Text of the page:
func locationManager(manager: CLLocationManager, didExitRegion region: CLRegion) {
    if let beaconRegion = region as? CLBeaconRegion {
        print("DID EXIT REGION: uuid: \(beaconRegion.proximityUUID.UUIDString)")

There are also two CLLocationManagerDelegate methods that can be helpful: didStartMonitoringForRegion confirms that monitoring was started correctly, and monitoringDidFailForRegion provides error information if something goes wrong in the monitoring setup.


Ranging is the other iBeacon notification mode. It is substantially more informative than monitoring and sends updates to your app much more frequently. Setting up ranging is similar to monitoring, except you call startRangingBeaconsInRegion instead of startMonitoringForRegion. Once set up, you listen for didRangeBeacons callbacks. This delegate method can look like this:

func locationManager(manager: CLLocationManager, didRangeBeacons beacons: [CLBeacon], inRegion region: CLBeaconRegion) {
    for beacon in beacons {
        var beaconProximity: String;
        switch (beacon.proximity) {
        case CLProximity.Unknown:    beaconProximity = "Unknown";
        case CLProximity.Far:        beaconProximity = "Far";
        case CLProximity.Near:       beaconProximity = "Near";
        case CLProximity.Immediate:  beaconProximity = "Immediate";
        print("BEACON RANGED: uuid: \(beacon.proximityUUID.UUIDString) major: \(beacon.major)  minor: \(beacon.minor) proximity: \(beaconProximity)")

These callbacks can happen as often as one per second. Each callback provides iBeacon signal strength information, along with a CLProximity value, which describes your proximity to the iBeacon as being Immediate, Near, Far, or Unknown.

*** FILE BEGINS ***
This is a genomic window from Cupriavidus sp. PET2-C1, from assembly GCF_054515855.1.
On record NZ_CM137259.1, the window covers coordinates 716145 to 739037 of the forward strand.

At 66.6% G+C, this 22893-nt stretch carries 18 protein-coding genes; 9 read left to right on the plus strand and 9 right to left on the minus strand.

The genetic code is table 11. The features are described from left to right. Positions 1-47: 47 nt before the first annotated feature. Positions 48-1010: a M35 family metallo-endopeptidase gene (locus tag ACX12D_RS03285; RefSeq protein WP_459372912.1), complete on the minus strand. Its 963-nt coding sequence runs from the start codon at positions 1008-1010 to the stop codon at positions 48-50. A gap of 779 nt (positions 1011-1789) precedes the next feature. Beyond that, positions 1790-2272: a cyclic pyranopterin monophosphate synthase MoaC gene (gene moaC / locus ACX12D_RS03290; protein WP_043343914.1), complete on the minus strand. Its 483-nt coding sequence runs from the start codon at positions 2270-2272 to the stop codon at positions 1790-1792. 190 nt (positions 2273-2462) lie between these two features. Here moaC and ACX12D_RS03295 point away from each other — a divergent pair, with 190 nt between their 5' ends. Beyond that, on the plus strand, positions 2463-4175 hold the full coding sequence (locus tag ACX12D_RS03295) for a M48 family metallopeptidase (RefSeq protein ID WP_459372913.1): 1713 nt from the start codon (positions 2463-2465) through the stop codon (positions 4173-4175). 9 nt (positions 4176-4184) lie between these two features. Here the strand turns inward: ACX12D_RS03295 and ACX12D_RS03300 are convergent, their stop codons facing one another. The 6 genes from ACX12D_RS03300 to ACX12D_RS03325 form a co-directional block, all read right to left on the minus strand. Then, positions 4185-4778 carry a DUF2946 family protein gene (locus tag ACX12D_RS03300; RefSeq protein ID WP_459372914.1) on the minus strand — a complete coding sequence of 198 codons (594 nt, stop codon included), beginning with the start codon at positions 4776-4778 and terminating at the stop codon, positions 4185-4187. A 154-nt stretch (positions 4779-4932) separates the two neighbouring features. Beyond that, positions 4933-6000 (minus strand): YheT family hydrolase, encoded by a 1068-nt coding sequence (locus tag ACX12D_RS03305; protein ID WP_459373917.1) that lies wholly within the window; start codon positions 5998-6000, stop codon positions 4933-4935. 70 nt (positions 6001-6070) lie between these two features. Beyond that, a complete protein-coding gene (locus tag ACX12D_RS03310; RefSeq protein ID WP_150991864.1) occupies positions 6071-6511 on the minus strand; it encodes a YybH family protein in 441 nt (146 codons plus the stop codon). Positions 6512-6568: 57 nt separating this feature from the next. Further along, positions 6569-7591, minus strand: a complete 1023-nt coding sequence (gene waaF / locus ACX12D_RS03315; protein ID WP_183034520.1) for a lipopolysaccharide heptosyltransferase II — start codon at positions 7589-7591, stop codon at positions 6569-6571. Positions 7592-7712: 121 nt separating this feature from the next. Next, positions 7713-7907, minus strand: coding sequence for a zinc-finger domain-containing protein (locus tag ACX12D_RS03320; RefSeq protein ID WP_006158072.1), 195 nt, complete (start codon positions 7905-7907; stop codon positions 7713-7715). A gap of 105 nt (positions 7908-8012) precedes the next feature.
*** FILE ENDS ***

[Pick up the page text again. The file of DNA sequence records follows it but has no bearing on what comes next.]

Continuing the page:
The caveat with ranging is that it consumes significantly more power than monitoring. Further, while you can use ranging in the background, there are several articles that I’ve read indicating that Apple may reject your app if you do.

If you’ve experimented with iBeacons, I’d like to hear about your experiences.

  • dze says:

    I would like to know how do you get the range of the nearer beacon if you got two of them with diferrent uuid thank you.

    • Matt Nedrich Matt Nedrich says:

      There are a few options to differentiate beacon distances if you observe more than one.

      One option is to compare the CLProximity value that each of the returns. The nearer one will have a closer proximity value.

      The other option is to compare the beacon accuracy values – These values can give you an approximate distance. They aren’t direct distance measures, rather they are statistical distance values. In my experience these values are usually good enough to compare relative distances between beacons.

      • dze says:

        I have browsed on the documentation at some point however I am looking for a more concrete example online. Unfortunately I was not able to find any. Are you able to provide me a code example on how to compare two uuid proximity? I am trying to make the information of a book popup whenever I get in the range of “near” on a book. I am trying with two beacons of different UUID’s. Thank you for your help. I am new to swift. Thank you for your patience.

  • Selvarani says:


    Here didEnterRegion and didExitRegion is called my app

    Thank you

    • Frank says:


      Thanks for your project.
      Ranging beacons work as expected but monitoring does not work I don’t get didEnterRegion or didExitRegion.
      I am running the app in iOS 10.


      • Matt Nedrich Matt Nedrich says:

        Are you sure you are moving out of and back into the region? If you start the app already inside of a region you will not receive a didEnterRegion callback. Sometimes the callbacks can be a bit delayed (especially didExitRegion), but they should happen within a few minutes at most. I’ve found that didEnterRegion usually happens almost instantaneously, while didExitRegion can take up to 45 seconds to get called.

  • Comments are closed.